Secondly, make Shabbat a day devoted to family. All too often parents spend the Shabbat meal entertaining other adults while the kids leave the Shabbat table shortly after Kiddush to play a game of Monopoly. This is not what Shabbat should be about. Shabbat is an ideal time for working parents—indeed for all parents—to reconnect with their children. There is no substitute for solid blocks of unrushed, unscheduled family time. On Shabbat, there is no train to catch, no carpool to arrange. Take the time to play a game of Chutes and Ladders with your four-year-old or build a Lego police station with your eight-year-old. On Shabbat, don’t only socialize with your adult friends; socialize with your children. Your friends may or may not remember spending Shabbat afternoons with you. Your children will always remember it.

Thirdly, if you find that the pace of your life is truly impinging on your and your family’s emotional well-being, you can make a sweeping life change—move to a community outside of New York. You will pay significantly less money for a house and without the crushing financial burdens of living in a large city, you might find that you are working less and enjoying your children more.

Rabbi Steven Weil is executive vice president of the Orthodox Union.

How can we instill derech eretz and respect in our children? How do we imbue our children with strong religious values in today’s irreligious, irreverent age?

Rabbi Dr. Dovid Fox
Derech eretz
is difficult to define. Our sages tell us that Yitro petitioned his son-in-law Moshe Rabbeinu to be sure to include derech eretz among the values which Jews must embody. Derech eretz, according to our tradition, includes aspects of conduct which show concern for others in speech, in deed and in thought. It is difficult to formally command someone to have or display derech eretz, yet it is an area which extends from and is derived from the general rule to love thy neighbor, the famous “klal gadol” or governing principle of so many of our religious standards and interpersonal practices.

We model this value by acting with derech eretz ourselves, but we also need to teach derech eretz by talking about it with our children. We should encourage children to look at great Biblical and Talmudic figures, as well as contemporary exemplars and even characters in the acceptable books they read. Then we must challenge our children to spot and describe the value that is demonstrated, the inspiring lesson one can learn from the figure or character. It may be the value of consistency, or compassion, or generosity or of finding creative solutions to difficult problems. We want our children to search for the value, to share it with us (or if they are younger, we want to teach them how to look for the good in others and then experiment with emulating their goodness), and then we want to challenge them to understand how they might practice living with a similar standard.

We need to scrutinize our children’s reasoning. A youngster can read a story and derive the wrong lesson from it. Our job is to guide their thinking, expand the limits of their moral awareness, and depending on their maturity and developmental level, challenge them further to research that middah or quality by studying about it. We can only expect a child to take on a quality if it is personalized. Keeping a moral lesson cerebral, limiting it to book learning or to an academic format, will not help a student assimilate the lesson on a meaningful level. Shlomo Hamelech uses the term “mussar haskel” which is probably best understood as a “moving lesson” or an enlightening realization. We can only move our children and students if we successfully convey that a quality is doable, valuable, and relevant to them, and that it will help make them more complete human beings.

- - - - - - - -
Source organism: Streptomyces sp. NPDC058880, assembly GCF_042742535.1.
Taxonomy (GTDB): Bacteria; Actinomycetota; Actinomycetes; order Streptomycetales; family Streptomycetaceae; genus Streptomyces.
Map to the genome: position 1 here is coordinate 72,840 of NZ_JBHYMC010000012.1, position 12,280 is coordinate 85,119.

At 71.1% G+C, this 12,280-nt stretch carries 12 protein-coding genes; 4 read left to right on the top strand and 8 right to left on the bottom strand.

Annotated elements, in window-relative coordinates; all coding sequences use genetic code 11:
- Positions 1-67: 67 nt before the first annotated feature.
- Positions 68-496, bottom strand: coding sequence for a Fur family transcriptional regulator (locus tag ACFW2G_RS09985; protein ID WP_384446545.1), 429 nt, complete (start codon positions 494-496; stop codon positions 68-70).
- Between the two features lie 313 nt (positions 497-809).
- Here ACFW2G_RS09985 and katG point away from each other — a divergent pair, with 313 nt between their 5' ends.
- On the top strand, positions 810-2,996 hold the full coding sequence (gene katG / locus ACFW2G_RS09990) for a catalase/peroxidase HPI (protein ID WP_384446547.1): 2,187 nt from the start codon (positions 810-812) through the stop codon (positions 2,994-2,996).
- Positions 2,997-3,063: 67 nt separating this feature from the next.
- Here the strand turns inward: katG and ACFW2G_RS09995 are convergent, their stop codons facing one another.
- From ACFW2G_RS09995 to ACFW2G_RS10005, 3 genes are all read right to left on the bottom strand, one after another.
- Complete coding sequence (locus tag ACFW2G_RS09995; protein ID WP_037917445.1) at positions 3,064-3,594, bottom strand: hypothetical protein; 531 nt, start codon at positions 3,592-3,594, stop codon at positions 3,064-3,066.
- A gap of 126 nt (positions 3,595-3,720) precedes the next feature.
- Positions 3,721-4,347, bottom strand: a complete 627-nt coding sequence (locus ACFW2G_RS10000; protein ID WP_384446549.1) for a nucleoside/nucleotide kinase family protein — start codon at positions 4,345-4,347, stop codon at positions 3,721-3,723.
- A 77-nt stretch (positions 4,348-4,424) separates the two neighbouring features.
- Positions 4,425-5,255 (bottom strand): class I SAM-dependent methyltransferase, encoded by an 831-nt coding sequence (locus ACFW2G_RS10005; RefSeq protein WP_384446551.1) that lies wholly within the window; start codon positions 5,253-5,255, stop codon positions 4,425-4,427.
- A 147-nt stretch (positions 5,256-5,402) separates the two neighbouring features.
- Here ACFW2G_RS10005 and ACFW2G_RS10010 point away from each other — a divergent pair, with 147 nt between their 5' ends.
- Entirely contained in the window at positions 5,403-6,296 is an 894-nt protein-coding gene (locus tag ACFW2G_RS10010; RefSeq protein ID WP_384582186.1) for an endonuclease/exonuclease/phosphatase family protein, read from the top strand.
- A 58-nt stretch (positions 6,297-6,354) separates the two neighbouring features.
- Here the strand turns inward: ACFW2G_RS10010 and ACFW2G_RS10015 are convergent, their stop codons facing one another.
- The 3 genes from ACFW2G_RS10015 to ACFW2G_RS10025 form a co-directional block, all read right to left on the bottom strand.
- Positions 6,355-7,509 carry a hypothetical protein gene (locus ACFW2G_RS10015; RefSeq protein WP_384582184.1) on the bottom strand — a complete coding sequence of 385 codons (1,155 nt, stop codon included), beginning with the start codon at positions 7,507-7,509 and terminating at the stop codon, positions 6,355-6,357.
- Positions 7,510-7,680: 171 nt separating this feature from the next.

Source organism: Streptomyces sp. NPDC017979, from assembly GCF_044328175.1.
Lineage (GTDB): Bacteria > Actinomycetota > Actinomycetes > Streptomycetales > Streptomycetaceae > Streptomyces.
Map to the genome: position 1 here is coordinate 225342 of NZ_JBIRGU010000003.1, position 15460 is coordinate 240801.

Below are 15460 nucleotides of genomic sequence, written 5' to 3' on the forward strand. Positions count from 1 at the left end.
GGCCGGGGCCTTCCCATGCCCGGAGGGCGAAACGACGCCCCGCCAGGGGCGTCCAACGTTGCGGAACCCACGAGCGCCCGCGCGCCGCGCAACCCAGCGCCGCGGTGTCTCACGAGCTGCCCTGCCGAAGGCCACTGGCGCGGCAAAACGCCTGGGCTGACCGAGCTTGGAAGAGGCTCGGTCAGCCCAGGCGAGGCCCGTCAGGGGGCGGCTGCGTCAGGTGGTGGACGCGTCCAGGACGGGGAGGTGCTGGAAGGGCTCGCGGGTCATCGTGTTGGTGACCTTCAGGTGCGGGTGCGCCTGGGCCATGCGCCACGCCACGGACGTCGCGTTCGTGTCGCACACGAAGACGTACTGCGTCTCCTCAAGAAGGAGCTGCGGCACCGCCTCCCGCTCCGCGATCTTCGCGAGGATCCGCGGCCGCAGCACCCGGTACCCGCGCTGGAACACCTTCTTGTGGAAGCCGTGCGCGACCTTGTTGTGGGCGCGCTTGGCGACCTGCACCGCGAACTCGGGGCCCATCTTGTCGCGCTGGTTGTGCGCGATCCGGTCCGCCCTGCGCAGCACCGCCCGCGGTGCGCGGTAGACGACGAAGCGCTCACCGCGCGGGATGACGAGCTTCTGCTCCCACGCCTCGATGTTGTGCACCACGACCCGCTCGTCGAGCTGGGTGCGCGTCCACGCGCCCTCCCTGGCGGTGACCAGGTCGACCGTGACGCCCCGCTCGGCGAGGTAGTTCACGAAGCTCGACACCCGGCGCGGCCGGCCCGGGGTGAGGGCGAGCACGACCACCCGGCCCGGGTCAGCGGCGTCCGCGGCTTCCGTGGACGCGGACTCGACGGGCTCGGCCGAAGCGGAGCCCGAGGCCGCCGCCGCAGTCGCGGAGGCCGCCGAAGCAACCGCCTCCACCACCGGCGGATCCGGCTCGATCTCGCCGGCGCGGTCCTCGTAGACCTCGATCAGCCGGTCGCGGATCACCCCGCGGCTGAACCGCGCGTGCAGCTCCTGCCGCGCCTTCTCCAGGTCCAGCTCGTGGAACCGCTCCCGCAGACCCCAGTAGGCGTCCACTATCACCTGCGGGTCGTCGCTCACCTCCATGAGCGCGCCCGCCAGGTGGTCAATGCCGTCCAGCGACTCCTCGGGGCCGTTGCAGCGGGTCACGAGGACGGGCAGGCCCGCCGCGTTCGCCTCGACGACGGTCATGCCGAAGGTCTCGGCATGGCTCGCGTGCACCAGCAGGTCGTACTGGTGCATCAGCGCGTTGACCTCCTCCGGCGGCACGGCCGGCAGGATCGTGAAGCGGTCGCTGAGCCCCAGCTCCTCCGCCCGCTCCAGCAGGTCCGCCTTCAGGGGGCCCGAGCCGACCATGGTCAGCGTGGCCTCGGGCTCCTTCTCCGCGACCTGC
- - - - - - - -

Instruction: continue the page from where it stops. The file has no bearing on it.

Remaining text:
Lastly, derech eretz is as its name implies: it is what people do. That means that we must do it as well. If we expect our young ones to develop decency and consideration for others including for us as parents, we have to do “what people do” ourselves. I see fathers bringing their young sons to shul on Sunday mornings. They plop the children down with the latest colorful illustrated siddurim, point to the page the children are supposed to be saying if they want a mitzvah note sent to their teachers, and the dads proceed to text their way through Shacharit or converse with their friends. Derech eretz begins with us.

Shana Yocheved Schacter

Mr. B has been in therapy since he lost his job a year ago. This particular day we speak of his teenage children. They have been drifting away from the home more than usual lately, and seem to be cutting corners in their religious observances rather than engaging in them with any emotion or sense of purpose. The spark is clearly missing from their religious lives, and their parents are at a loss as to how to re-engage them. Mr. B. blames their teachers for being sub-par, evidenced in the growing alienation of his children to all things spiritual.

This scenario is a familiar one, even while the details may differ from teen to teen.

The same boy or girl who can be excited about the newest tech-gadget, fashion item or vacation plan is left cold when davening. How can she or he become interested in spirituality and motivated to care about involvement in ritual and communal life? What is the secret to inspiring our children and preventing feelings of indifference toward, or worse, disdain for, all things authoritative and religious?